1. This site uses cookies. By continuing to use this site, you are agreeing to our use of cookies. Learn More.
  2. There are some site issues which I am working on. There may be reduced functionality in some modules while I do. Thank you for your patience.

    Dismiss Notice

Goofs & Blunders You Should Avoid.

Discussion in 'GOOFS & BLUNDERS YOU SHOULD AVOID!' started by David S, Jul 24, 2016.

  1. kwilliam

    kwilliam Australia Iron Registered Member

    Likes Received:
    14
    Trophy Points:
    3
    City:
    Adelaide
    State:
    Outside US / Canada

    -Return to Top-

    When things don't work - always calm down and think before you do something stupid.

    Like when I got my new mill. Nothing worked. Could not get it to fire up.
    Was all ready to jump on the phone and explode.
    Calmed down, thought about it.

    I knew it had a lot of lock-outs, but missed the one on the chip sheild *click* all works now!

    Saved myself some embarrassment.

    Oops - now everyone knows.

    Shame.
     
  2. Hawkeye

    Hawkeye Canada Active User H-M Supporter-Premium

    Likes Received:
    352
    Trophy Points:
    83
    City:
    Kelowna
    State:
    British Columbia

    -Return to Top-

    Cut it out, guys. It hurts amost as much to laugh as it does to cough. :D:eek:
     
  3. markba633csi

    markba633csi United States Active Member Active Member

    Likes Received:
    149
    Trophy Points:
    43
    City:
    Mountain View
    State:
    California

    -Return to Top-

    Don't smoke a joint and run a big bandsaw. Just don't. Ouch. Band-aid.
    MS
     
  4. george wilson

    george wilson United States Global Moderator Staff Member H-M Supporter-Premium

    Likes Received:
    648
    Trophy Points:
    113
    City:
    Williamsburg
    State:
    Virginia

    -Return to Top-

    Probably best to just not smoke a joint,period.
     
  5. markba633csi

    markba633csi United States Active Member Active Member

    Likes Received:
    149
    Trophy Points:
    43
    City:
    Mountain View
    State:
    California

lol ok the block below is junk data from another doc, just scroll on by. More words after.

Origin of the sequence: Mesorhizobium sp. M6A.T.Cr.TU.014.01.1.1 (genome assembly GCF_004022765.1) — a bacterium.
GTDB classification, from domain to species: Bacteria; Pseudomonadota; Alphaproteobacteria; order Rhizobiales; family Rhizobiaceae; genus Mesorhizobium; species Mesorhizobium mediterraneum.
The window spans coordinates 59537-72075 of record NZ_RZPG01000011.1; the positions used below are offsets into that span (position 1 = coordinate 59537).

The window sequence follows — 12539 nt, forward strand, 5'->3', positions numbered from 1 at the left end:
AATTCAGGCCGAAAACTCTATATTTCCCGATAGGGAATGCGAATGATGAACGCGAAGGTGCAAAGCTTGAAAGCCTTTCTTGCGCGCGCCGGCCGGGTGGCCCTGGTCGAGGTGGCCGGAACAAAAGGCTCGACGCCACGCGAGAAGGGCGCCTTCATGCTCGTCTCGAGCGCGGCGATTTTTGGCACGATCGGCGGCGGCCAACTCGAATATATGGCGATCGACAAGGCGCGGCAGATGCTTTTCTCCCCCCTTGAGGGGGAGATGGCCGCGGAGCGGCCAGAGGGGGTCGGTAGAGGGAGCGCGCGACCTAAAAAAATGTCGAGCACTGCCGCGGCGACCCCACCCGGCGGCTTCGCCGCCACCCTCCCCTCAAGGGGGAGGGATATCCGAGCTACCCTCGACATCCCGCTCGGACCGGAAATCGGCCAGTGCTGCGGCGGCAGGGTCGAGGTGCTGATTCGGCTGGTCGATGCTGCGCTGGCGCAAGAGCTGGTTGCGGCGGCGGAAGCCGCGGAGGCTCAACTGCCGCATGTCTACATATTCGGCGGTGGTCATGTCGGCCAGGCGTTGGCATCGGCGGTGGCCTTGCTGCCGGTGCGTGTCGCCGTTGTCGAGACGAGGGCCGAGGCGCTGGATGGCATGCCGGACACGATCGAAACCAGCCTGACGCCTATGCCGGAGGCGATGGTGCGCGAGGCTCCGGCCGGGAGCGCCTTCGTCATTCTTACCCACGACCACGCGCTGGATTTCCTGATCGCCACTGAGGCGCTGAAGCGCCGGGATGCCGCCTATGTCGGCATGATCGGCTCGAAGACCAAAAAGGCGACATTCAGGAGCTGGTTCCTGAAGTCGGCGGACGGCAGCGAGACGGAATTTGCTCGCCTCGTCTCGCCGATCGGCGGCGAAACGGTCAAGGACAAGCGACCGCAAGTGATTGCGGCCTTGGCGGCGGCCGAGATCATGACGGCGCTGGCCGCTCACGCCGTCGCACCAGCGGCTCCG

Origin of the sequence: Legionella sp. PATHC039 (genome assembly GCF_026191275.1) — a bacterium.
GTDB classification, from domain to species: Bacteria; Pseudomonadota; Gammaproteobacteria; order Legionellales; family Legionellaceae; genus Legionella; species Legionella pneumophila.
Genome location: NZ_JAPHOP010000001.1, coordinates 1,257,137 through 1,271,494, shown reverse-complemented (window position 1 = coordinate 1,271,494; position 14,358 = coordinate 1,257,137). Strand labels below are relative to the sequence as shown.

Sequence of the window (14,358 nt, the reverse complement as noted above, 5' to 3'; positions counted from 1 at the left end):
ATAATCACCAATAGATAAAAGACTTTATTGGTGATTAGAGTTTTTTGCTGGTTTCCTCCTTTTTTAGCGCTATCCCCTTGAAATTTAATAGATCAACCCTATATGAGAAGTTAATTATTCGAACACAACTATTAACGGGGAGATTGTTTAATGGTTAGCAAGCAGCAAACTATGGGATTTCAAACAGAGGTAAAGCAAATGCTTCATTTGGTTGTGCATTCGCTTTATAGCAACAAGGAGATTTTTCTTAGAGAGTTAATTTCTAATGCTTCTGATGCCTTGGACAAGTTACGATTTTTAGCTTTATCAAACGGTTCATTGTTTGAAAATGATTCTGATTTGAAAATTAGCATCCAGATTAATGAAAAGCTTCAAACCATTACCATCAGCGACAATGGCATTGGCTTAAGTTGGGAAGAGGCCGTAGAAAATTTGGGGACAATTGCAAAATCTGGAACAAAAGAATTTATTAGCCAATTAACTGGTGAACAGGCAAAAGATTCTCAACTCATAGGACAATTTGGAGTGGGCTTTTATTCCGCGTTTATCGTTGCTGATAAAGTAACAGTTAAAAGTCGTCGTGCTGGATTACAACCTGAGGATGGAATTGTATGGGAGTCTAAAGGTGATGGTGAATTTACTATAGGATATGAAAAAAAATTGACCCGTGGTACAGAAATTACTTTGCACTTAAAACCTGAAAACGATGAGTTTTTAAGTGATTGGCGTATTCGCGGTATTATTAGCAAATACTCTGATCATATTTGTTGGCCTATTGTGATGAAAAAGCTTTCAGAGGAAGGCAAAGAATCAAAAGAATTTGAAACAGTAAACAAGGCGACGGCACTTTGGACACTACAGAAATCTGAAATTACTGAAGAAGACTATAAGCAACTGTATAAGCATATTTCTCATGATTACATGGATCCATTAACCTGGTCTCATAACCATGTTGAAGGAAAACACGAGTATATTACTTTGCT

-Return to Top-

    Dumb kids in high school do dumb things. I'm a little wiser now, at 61.
    Mark S.
     
  6. TOOLMASTER

    TOOLMASTER you don't want to know Active Member

    Likes Received:
    1,039
    Trophy Points:
    113
    City:
    SOMEWHERE
    State:
    Minnesota

    -Return to Top-



    put a balloon on the end
     
    Ulma Doctor likes this.
  7. savarin

    savarin Active User H-M Supporter-Premium

    Likes Received:
    1,279
    Trophy Points:
    113
    City:
    Townsville

    -Return to Top-

    Now thats a good idea.
     
    R DALE and Ulma Doctor like this.
  8. Wreck™Wreck

    Wreck™Wreck United States Active User H-M Supporter-Premium

    Likes Received:
    1,033
    Trophy Points:
    113
    City:
    Riverton
    State:
    New Jersey

    -Return to Top-

    Not me, but at the shop today a guy running 80" long 5" X 1/2" steel bars in a 4020 Fadal mill using 3 vices to hold them, these machines have removable panels on each end of the enclosure, he had them off.
    After one end is done it rapids towards the front to make it easier to move.

    The part sticking outside hit a steel roof coloumn and rotated the machine, it weighs 10,500 Lb's. Made quite the racket.

    https://www.google.com/url?sa=i&rct...YeTPARhJD4InSj0Tc7CdmQ0w&ust=1470173531584744
     
  9. samthedog

    samthedog Norway Active User Active Member

    Likes Received:
    134
    Trophy Points:
    63
    City:
    Hvittingfoss
    State:
    Outside US / Canada

    -Return to Top-

    • When you adjust the tool post angle, ensure the post is tightened enough to avoid it turning on you while you machine. I have ruined a few parts having the post turn on me
    • Don't machine with long sleeves, even in cold weather. It's better to wear a vest than to get your arm ripped off
    • Place a piece of wood or a nylon cutting board on the drill press table then your job on top. When you see different colored swarf it's time to stop. I have seen some unsightly holes drilled into the table that could have been avoided
    • Never forgo safety for convenience. I caught some fiberglass in the eye from an angle grinder disk that nearly drove me crazy before it could be surgically removed
    • Never assume a capacitor is discharged. I nearly rode the lightning into the next life with this one
    • Don't walk away from a machine in operation. Strange things happen the moment you take your eyes off the machine
    • When you see a good deal on a machine, assume EVERYONE has also seen said deal and is frantically trying to organize funds and transport. Buy first, work out logistics later
    All goofs above were learned by yours truly either directly or indirectly.
     
    Alec, vtcnc, bjornsh67 and 3 others like this.
  10. george wilson

    george wilson United States Global Moderator Staff Member H-M Supporter-Premium

    Likes Received:
    648
    Trophy Points:
    113
    City:
    Williamsburg
    State:
    Virginia

    -Return to Top-

    In reference to the above post,if you are using an old fashioned lantern tool post,clamp the tool holder in such a way that the cutting tool swings AWAY from the metal being turned,rather than INTO it if it comes loose under the pressure of cutting.

    For Aloris type tool posts: If you can't seem to get the tool post tight enough,place a couple of pieces of BROWN PAPER BAG paper under each side of the block that holds the tool. I say brown paper because it has no CLAY in it. Shiny magazine papers have clay in them,and are slippery. If in doubt,just use plain old,dull finished brown bag paper. DO NOT USE brown paper that has had a shiny coat applied to it,as some butcher's papers have(to make them not leak blood). Those papers will slip,too.